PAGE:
By 6am we were lined up in our assigned stall alongside nearly 10,000 fellow cyclists ready to test ourselves on a Tour de France stage. Shivering as I watched a dark cloud obstruct the rising sun, I hoped the sunny and warm weather forecast held up.
The VIP’s and those deemed worthy to start in the first wave rolled out off just after 7am. Slowly the rest of us crept forward, walk-a-biking towards the start. Finally, around 8am we charged out the gate.
I followed a few old Frenchmen’s wheels as we dodged dangerously between slower cyclists and made our way to the base of the Col du Telegraph.
Crowds were gathered cheering us onto the climb. With over 5,000 people starting ahead of me, the course was packed with a consistent stream of bodies. I settled into my pace and took in the scene.
The clouds had in fact given way to sunshine and warm temperatures and it was impossible not to marvel at the beauty of the Alps. The forested slopes of the Telegraph shone a magnificent bright green. In stark contrast, the roads were filled with a wide variety of colorful cycling kits, bikes and languages.
The numbers we had pinned to our jerseys roughly indicated our starting order. I was in the 8th starting wave, proudly carrying number 5628. As I passed people I made wild guesses as to how far ahead of me they might have started based on their number.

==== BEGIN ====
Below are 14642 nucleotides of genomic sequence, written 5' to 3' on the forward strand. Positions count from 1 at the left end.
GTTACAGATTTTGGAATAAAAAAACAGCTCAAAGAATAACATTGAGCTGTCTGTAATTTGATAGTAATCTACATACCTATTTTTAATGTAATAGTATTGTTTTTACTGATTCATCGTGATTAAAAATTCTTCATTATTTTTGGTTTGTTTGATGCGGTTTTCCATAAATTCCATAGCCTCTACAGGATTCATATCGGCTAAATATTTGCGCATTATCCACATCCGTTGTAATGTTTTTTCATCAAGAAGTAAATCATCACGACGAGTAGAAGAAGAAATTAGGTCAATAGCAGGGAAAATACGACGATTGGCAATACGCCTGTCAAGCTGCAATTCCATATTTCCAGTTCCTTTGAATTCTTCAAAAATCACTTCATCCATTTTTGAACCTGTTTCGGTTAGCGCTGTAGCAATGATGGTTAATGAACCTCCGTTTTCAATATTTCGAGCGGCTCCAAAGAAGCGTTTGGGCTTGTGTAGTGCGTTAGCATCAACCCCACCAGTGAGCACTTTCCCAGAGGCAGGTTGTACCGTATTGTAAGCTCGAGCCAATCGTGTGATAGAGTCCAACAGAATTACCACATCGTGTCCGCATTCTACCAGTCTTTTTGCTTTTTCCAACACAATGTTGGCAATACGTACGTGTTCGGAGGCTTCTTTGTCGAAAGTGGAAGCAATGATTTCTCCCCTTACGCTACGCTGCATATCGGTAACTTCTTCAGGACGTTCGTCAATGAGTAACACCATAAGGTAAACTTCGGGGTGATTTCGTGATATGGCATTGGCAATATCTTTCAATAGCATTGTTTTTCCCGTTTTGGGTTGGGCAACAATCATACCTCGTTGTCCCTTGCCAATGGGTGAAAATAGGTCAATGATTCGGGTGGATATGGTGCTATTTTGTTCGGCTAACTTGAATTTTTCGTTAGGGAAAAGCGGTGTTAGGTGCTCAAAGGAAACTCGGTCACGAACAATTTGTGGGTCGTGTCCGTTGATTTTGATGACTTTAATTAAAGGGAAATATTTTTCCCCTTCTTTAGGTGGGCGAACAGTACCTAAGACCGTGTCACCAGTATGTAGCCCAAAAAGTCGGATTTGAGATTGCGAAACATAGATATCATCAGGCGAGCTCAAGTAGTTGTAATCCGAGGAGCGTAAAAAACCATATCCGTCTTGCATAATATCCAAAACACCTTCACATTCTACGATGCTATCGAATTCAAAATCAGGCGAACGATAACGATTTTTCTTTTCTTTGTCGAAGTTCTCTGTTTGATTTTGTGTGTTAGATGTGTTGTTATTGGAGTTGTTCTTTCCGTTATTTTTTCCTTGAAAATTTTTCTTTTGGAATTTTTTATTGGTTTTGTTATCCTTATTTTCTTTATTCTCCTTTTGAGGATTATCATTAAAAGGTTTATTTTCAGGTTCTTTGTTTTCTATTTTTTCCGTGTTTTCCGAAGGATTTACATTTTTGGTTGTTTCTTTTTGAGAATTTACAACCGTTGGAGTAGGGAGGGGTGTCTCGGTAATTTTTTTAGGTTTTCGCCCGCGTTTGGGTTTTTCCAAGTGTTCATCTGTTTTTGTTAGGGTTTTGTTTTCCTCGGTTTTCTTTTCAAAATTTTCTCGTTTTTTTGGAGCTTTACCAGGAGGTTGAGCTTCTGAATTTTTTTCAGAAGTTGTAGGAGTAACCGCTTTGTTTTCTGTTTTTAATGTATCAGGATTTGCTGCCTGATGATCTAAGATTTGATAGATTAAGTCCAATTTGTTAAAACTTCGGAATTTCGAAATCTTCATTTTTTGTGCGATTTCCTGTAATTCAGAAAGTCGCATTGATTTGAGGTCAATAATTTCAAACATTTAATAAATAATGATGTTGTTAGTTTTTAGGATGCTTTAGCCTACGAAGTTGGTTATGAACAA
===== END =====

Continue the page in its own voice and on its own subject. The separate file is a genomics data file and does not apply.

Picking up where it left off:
The stream of bodies didn’t faulter a bit as I began the second climb of the day, the Col du Galibier. Looking up towards the pass there was a spectacular trail of color twisting through the switchbacks. It’s not the steepness of the Alps that make them so challenging, it’s their length. Setting a manageable tempo for yourself is extremely important.
Col du Galibier
The long descent to l’Alpe d’Huez was, luckily, mostly uneventful. The tunnels brought on a few white knuckles, but I made it to the bottom of the last climb safely.
For me, the best part about riding Alpe d’Huez is the history. It has been ridden nearly every year in the Tour de France since the 1970′s and won by names such as Fausto Coppi, Bernard Hinault, Marco Pantani and Lance Armstrong. Each of the 21 switchbacks has a plaque bearing the names of past victors. These distractions and a number of entertaining fans along the route made the hour long climb seem much shorter.
I finished with a smile on my face in just under 5 hours (expect the top pros to complete this course in close to 3 hours).
Special thanks to Ashley Drum for the photos.